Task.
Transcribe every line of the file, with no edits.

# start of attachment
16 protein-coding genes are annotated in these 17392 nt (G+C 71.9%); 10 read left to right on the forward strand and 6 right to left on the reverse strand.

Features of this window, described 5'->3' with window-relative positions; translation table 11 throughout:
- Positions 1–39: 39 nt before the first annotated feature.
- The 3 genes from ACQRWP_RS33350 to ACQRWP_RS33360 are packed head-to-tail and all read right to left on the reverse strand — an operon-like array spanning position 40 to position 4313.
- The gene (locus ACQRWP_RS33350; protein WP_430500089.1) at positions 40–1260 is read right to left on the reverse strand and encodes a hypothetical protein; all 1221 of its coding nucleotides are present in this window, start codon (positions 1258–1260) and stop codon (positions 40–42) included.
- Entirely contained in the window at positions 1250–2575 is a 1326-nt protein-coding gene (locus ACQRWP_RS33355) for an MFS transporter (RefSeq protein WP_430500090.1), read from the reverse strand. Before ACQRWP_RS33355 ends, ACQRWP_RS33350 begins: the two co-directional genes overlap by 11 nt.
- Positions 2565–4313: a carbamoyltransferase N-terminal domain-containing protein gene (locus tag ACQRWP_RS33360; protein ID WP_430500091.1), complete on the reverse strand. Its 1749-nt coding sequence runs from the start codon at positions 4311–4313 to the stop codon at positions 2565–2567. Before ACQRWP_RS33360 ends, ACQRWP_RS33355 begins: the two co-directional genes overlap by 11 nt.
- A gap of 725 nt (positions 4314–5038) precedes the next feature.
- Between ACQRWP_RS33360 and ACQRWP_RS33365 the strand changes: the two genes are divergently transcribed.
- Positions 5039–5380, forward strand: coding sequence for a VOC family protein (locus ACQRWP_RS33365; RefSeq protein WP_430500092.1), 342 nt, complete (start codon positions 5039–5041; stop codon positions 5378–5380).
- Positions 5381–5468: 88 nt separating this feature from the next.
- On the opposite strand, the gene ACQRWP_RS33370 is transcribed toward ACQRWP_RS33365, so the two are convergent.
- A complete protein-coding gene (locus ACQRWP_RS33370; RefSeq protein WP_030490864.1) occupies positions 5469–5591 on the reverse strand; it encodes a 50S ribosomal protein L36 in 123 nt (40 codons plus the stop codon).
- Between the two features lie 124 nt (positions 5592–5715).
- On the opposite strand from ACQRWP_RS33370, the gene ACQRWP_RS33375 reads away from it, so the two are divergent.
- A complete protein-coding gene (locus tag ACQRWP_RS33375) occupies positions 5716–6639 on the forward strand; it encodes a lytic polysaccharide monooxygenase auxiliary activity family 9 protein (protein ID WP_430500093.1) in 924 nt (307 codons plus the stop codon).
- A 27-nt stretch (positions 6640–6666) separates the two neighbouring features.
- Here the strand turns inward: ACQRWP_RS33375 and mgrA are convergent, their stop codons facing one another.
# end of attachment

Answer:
16 protein-coding genes are annotated in these 17392 nt (G+C 71.9%); 10 read left to right on the forward strand and 6 right to left on the reverse strand.

Features of this window, described 5'->3' with window-relative positions; translation table 11 throughout:
- Positions 1–39: 39 nt before the first annotated feature.
- The 3 genes from ACQRWP_RS33350 to ACQRWP_RS33360 are packed head-to-tail and all read right to left on the reverse strand — an operon-like array spanning position 40 to position 4313.
- The gene (locus ACQRWP_RS33350; protein WP_430500089.1) at positions 40–1260 is read right to left on the reverse strand and encodes a hypothetical protein; all 1221 of its coding nucleotides are present in this window, start codon (positions 1258–1260) and stop codon (positions 40–42) included.
- Entirely contained in the window at positions 1250–2575 is a 1326-nt protein-coding gene (locus ACQRWP_RS33355) for an MFS transporter (RefSeq protein WP_430500090.1), read from the reverse strand. Before ACQRWP_RS33355 ends, ACQRWP_RS33350 begins: the two co-directional genes overlap by 11 nt.
- Positions 2565–4313: a carbamoyltransferase N-terminal domain-containing protein gene (locus tag ACQRWP_RS33360; protein ID WP_430500091.1), complete on the reverse strand. Its 1749-nt coding sequence runs from the start codon at positions 4311–4313 to the stop codon at positions 2565–2567. Before ACQRWP_RS33360 ends, ACQRWP_RS33355 begins: the two co-directional genes overlap by 11 nt.
- A gap of 725 nt (positions 4314–5038) precedes the next feature.
- Between ACQRWP_RS33360 and ACQRWP_RS33365 the strand changes: the two genes are divergently transcribed.
- Positions 5039–5380, forward strand: coding sequence for a VOC family protein (locus ACQRWP_RS33365; RefSeq protein WP_430500092.1), 342 nt, complete (start codon positions 5039–5041; stop codon positions 5378–5380).
- Positions 5381–5468: 88 nt separating this feature from the next.
- On the opposite strand, the gene ACQRWP_RS33370 is transcribed toward ACQRWP_RS33365, so the two are convergent.
- A complete protein-coding gene (locus ACQRWP_RS33370; RefSeq protein WP_030490864.1) occupies positions 5469–5591 on the reverse strand; it encodes a 50S ribosomal protein L36 in 123 nt (40 codons plus the stop codon).
- Between the two features lie 124 nt (positions 5592–5715).
- On the opposite strand from ACQRWP_RS33370, the gene ACQRWP_RS33375 reads away from it, so the two are divergent.
- A complete protein-coding gene (locus tag ACQRWP_RS33375) occupies positions 5716–6639 on the forward strand; it encodes a lytic polysaccharide monooxygenase auxiliary activity family 9 protein (protein ID WP_430500093.1) in 924 nt (307 codons plus the stop codon).
- A 27-nt stretch (positions 6640–6666) separates the two neighbouring features.
- Here the strand turns inward: ACQRWP_RS33375 and mgrA are convergent, their stop codons facing one another.